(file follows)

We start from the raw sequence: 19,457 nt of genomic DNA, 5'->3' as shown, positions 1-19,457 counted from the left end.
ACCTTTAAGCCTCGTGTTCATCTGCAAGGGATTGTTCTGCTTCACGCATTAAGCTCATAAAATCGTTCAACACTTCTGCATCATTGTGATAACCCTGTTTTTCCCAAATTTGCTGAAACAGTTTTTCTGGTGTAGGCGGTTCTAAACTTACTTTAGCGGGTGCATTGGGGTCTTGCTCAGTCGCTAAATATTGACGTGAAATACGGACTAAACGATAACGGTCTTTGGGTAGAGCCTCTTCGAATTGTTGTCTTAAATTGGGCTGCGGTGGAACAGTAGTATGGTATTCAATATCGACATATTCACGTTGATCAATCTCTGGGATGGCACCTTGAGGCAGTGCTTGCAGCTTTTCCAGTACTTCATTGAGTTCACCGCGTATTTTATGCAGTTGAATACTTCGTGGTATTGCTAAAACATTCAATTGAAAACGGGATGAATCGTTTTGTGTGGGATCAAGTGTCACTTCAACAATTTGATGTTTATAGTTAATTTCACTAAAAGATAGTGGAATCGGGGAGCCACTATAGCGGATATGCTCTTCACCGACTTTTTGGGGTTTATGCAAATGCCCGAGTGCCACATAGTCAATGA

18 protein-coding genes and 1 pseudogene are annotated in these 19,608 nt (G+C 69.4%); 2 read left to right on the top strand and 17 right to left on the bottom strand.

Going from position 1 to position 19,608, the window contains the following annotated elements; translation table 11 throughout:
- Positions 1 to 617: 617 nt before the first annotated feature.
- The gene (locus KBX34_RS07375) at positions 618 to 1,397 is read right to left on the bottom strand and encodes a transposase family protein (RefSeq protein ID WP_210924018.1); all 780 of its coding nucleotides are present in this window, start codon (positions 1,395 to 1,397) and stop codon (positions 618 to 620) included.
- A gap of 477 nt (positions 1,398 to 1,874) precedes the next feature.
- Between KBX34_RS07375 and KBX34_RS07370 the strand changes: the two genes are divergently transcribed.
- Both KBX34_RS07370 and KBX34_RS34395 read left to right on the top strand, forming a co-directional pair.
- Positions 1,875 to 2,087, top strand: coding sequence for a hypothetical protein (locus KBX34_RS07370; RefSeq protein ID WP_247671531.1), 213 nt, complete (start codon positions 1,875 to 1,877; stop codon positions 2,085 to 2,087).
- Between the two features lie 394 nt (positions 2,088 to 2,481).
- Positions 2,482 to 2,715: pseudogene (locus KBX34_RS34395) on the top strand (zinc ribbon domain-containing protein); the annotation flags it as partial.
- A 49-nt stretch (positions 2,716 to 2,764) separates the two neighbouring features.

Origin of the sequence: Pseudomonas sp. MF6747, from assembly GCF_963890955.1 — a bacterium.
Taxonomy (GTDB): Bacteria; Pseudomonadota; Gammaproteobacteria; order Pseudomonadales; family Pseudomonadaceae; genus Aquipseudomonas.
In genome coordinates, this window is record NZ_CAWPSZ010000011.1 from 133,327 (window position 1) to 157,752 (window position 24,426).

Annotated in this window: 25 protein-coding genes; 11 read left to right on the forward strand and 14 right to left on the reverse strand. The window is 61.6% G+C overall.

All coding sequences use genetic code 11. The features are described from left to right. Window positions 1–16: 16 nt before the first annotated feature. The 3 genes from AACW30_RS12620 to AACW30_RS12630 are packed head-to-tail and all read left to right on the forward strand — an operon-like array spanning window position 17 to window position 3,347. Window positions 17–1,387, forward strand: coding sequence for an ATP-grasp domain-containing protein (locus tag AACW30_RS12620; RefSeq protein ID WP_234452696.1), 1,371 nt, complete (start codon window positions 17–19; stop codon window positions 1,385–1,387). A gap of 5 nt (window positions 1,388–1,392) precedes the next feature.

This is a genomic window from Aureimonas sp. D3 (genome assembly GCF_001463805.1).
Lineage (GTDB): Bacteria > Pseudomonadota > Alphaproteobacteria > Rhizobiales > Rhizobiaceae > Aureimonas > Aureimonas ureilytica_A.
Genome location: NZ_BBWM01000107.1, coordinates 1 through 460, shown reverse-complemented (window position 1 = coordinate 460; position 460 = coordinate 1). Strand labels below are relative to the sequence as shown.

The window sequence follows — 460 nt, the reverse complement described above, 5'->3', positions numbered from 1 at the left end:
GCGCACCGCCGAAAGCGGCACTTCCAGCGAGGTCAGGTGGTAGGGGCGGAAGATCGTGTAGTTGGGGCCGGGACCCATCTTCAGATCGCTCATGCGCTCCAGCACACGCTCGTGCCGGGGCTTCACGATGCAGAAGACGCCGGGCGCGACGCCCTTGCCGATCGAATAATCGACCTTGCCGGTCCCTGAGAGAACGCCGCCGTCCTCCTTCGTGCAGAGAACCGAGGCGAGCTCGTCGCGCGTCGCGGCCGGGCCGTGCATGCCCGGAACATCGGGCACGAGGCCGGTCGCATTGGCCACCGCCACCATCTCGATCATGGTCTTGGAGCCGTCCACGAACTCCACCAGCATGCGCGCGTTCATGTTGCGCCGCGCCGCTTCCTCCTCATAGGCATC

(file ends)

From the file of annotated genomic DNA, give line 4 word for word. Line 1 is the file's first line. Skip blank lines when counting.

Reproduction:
Going from position 1 to position 19,608, the window contains the following annotated elements; translation table 11 throughout: